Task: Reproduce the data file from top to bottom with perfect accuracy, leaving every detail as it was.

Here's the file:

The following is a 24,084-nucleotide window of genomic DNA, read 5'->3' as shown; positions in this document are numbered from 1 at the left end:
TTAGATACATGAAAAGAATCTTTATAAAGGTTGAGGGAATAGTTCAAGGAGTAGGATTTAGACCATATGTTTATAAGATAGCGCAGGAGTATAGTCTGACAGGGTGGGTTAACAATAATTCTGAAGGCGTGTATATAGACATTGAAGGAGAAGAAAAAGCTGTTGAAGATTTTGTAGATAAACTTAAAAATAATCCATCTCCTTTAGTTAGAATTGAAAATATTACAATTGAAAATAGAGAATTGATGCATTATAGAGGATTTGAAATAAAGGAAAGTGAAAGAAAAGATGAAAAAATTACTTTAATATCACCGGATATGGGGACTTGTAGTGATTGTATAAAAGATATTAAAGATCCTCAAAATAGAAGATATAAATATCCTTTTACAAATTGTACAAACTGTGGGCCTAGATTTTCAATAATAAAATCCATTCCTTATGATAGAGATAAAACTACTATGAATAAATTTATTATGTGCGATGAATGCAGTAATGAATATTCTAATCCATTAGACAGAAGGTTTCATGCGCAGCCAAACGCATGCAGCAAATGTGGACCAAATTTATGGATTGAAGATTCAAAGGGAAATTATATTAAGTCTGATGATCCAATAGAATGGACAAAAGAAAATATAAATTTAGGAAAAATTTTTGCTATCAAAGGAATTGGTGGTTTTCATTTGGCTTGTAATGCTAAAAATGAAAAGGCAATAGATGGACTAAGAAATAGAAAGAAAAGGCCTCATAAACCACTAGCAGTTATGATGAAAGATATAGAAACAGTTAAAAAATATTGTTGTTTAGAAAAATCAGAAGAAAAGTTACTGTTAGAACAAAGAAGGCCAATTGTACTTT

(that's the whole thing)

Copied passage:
The following is a 24,084-nucleotide window of genomic DNA, read 5'->3' as shown; positions in this document are numbered from 1 at the left end:
TTAGATACATGAAAAGAATCTTTATAAAGGTTGAGGGAATAGTTCAAGGAGTAGGATTTAGACCATATGTTTATAAGATAGCGCAGGAGTATAGTCTGACAGGGTGGGTTAACAATAATTCTGAAGGCGTGTATATAGACATTGAAGGAGAAGAAAAAGCTGTTGAAGATTTTGTAGATAAACTTAAAAATAATCCATCTCCTTTAGTTAGAATTGAAAATATTACAATTGAAAATAGAGAATTGATGCATTATAGAGGATTTGAAATAAAGGAAAGTGAAAGAAAAGATGAAAAAATTACTTTAATATCACCGGATATGGGGACTTGTAGTGATTGTATAAAAGATATTAAAGATCCTCAAAATAGAAGATATAAATATCCTTTTACAAATTGTACAAACTGTGGGCCTAGATTTTCAATAATAAAATCCATTCCTTATGATAGAGATAAAACTACTATGAATAAATTTATTATGTGCGATGAATGCAGTAATGAATATTCTAATCCATTAGACAGAAGGTTTCATGCGCAGCCAAACGCATGCAGCAAATGTGGACCAAATTTATGGATTGAAGATTCAAAGGGAAATTATATTAAGTCTGATGATCCAATAGAATGGACAAAAGAAAATATAAATTTAGGAAAAATTTTTGCTATCAAAGGAATTGGTGGTTTTCATTTGGCTTGTAATGCTAAAAATGAAAAGGCAATAGATGGACTAAGAAATAGAAAGAAAAGGCCTCATAAACCACTAGCAGTTATGATGAAAGATATAGAAACAGTTAAAAAATATTGTTGTTTAGAAAAATCAGAAGAAAAGTTACTGTTAGAACAAAGAAGGCCAATTGTACTTT